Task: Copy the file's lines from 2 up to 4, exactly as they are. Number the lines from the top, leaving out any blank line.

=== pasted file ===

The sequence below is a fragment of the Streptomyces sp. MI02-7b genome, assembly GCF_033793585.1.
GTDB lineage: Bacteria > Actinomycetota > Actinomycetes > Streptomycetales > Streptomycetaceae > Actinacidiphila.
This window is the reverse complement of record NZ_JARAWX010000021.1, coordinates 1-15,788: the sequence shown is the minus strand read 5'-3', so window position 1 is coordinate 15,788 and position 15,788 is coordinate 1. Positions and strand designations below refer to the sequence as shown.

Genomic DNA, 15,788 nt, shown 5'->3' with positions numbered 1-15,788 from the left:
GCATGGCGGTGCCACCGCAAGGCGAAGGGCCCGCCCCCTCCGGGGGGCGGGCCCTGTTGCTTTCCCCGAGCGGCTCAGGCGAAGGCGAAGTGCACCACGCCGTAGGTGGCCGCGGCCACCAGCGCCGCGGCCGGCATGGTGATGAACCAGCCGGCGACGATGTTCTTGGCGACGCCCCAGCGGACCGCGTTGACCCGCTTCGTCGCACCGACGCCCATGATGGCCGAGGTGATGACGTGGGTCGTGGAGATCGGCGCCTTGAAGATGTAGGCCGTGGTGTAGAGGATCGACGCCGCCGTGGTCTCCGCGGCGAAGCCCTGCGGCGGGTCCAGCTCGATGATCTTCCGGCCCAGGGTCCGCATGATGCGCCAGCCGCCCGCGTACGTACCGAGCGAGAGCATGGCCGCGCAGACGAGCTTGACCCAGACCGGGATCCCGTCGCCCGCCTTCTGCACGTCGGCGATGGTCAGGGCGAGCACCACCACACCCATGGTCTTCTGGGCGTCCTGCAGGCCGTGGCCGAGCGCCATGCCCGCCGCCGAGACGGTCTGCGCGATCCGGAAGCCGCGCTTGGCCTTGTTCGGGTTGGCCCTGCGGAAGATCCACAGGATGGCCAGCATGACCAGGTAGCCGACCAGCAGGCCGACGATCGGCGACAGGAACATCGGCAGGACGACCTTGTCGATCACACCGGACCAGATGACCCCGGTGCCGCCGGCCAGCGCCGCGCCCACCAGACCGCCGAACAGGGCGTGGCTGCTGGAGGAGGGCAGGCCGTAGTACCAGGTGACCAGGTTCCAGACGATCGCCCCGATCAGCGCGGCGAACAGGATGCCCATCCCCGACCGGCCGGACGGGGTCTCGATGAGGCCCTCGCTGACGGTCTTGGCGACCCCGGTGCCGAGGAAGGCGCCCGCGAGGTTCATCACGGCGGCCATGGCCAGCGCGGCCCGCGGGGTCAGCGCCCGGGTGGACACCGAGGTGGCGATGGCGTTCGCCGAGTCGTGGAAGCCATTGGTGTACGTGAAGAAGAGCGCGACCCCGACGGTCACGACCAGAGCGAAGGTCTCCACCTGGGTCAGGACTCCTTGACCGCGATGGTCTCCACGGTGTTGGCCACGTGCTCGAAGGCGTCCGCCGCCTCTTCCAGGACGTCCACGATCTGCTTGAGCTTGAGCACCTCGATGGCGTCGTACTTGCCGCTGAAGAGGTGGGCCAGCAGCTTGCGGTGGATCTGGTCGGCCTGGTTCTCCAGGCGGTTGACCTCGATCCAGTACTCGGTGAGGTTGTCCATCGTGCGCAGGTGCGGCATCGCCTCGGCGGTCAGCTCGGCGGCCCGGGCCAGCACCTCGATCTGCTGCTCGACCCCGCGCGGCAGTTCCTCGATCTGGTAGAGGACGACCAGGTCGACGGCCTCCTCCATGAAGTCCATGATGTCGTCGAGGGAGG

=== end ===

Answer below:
GTDB lineage: Bacteria > Actinomycetota > Actinomycetes > Streptomycetales > Streptomycetaceae > Actinacidiphila.
This window is the reverse complement of record NZ_JARAWX010000021.1, coordinates 1-15,788: the sequence shown is the minus strand read 5'-3', so window position 1 is coordinate 15,788 and position 15,788 is coordinate 1. Positions and strand designations below refer to the sequence as shown.

Genomic DNA, 15,788 nt, shown 5'->3' with positions numbered 1-15,788 from the left: